June 05 2015
Nicole Mirra begins a framework of connected teaching, a set of moves and practices that can help teachers understand the how of connected learning and put its principles into practice in their classrooms.
I am lucky to know some amazing teachers. I know teachers who are throwing open the doors of their classrooms and partnering with community organizations, libraries, and museums to expand students’ learning opportunities. I know teachers who are flipping the hierarchical teacher-student relationship on its head to allow students to take the lead in their learning. I know teachers who are linking their students to networks that discuss and take action on the most pressing issues of the day.
When I ask these teachers why they are making these innovative moves in their practice, they tell me they feel compelled to do so in order to prepare their students for the interconnected world in which we now live. They recognize that schools cannot continue to use 20th century approaches in our 21st century society. They want students to be active, engaged, and passionate scholars and citizens, and they know that intellectual agility needs to be cultivated.
These teachers are embodiments of an educational approach called connected learning. Connected learning highlights the importance of connecting academic learning to what students are passionate about and giving them opportunities to make things related to these interests in collaboration with networks. Though it does not require the use of technology, it notes the expansive possibility for connection that new media provides.
The Educator Innovator network has been documenting the work of educators using the connected learning approach across the country, from the LRNG Challenge to the Connected Learning Alliance. These resources are a huge source of inspiration and a showcase of powerful learning in action.
But, having once been a new teacher myself, I began to realize that these resources can also be a bit intimidating. These teachers all seem so amazing—magical, even. They make incredible learning happen and their students seem constantly enthralled. Doubts can begin to creep in for us mere mortal teachers—could I ever do something like this? Surely these teachers are far more skilled and successful than I could ever be.
And, then it hit me—understanding the why of connected learning is easy; understanding the how is much more complicated. Teachers need opportunities to see the process through which their colleagues decide to go out on that limb for the first time and experiment with new ways of thinking and doing. In order to increase the spread and impact of connected learning, it is urgent that we begin to articulate a model of connected teaching.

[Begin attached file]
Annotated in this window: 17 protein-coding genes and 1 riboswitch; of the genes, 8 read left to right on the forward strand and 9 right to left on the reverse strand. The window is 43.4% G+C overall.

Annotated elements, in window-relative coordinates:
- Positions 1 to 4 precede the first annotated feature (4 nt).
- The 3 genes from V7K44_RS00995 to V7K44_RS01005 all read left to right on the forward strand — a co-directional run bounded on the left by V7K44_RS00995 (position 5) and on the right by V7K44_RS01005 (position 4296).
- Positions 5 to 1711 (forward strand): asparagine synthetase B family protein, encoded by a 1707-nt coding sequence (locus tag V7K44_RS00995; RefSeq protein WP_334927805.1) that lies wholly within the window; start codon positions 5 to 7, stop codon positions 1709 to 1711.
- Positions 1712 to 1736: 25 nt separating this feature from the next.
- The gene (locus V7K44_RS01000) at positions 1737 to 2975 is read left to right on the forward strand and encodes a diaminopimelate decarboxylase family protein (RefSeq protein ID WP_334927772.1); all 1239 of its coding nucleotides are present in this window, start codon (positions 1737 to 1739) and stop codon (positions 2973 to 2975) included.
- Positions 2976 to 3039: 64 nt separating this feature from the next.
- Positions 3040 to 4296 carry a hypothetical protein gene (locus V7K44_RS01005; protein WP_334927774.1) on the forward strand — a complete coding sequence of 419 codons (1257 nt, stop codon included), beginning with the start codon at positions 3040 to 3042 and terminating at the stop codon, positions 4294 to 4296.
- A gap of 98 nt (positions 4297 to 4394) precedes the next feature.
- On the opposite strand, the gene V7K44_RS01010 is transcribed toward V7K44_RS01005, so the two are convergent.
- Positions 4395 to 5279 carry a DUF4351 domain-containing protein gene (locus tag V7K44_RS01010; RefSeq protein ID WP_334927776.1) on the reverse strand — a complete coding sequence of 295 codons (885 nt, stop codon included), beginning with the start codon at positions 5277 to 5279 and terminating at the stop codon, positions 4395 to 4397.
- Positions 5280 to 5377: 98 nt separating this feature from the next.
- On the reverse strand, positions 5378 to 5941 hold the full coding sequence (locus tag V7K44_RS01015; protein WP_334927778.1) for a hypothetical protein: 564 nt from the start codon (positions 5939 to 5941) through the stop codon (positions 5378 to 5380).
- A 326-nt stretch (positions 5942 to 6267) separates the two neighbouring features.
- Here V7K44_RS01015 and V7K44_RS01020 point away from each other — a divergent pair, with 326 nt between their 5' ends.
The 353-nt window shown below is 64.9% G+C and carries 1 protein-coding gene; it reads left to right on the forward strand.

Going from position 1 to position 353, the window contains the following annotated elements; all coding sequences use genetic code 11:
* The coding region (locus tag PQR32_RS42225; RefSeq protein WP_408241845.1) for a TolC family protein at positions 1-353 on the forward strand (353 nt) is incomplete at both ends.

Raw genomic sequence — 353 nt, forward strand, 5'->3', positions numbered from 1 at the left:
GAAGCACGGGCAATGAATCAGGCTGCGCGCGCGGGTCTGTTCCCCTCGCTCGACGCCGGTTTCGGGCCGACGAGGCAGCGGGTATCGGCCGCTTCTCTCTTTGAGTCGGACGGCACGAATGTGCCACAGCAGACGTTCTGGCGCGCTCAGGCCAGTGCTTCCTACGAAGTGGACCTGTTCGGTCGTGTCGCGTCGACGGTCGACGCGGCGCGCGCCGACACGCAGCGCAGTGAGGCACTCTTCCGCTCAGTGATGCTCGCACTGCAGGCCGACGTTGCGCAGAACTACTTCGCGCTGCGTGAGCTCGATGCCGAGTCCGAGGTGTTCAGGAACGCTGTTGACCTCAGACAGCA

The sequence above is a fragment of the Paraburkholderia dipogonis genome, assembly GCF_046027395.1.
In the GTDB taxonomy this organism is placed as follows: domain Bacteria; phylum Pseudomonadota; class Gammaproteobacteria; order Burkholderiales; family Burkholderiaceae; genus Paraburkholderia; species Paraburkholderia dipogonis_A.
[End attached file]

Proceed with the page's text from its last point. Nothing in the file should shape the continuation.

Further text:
Pockets of teachers and teacher educators are beginning this generative work. One burgeoning example is the Connected Learning in Teacher Education group—you can learn about its origins here and access their progress here. I’ve also been experimenting with giving pre-service and in-service teachers opportunities to experience connected learning themselves through my own practice.
I’ve also been talking to teachers and combing through existing resources to try to pinpoint some of the key moves that need to be made to embrace connected learning in practice. In almost all of my exploration, teachers who have experimented with connected learning have identified for me key moments in which they turned their back on what they had previously internalized about what it meant to be a teacher and took a chance on something new. I think that it is crucial to identify the ingrained assumptions of what a teacher does and who a teacher is so that we can then deconstruct them and build something new.
Here are some of the assumptions about teaching that I’ve uncovered in my conversations:
All of us have likely acted upon these assumptions at one time or another—they are deeply baked into our psyches as educators. Teachers who have begun to challenge these assumptions engage in alternative practices that begin to help us articulate the commitments of connected teaching. These commitments and practices include:
Teachers need opportunities to cultivate these commitments in order to transition from conventional to connected forms of teaching. The process is certainly not easy or linear—we all will find ourselves wobbling at times—but, being transparent about it is the step to radical transformation of practice.
I have compiled a collection of resources from across the Educator Innovator network that highlight the work of trailblazing educators embodying each of these connected teaching commitments. You can find it here. I hope that it spurs conversation about ways that all of us can make small moves in our own practice to become more connected teachers and offer our students transformative learning opportunities.
By Nicole Mirra
Originally Posted at dmlcentral
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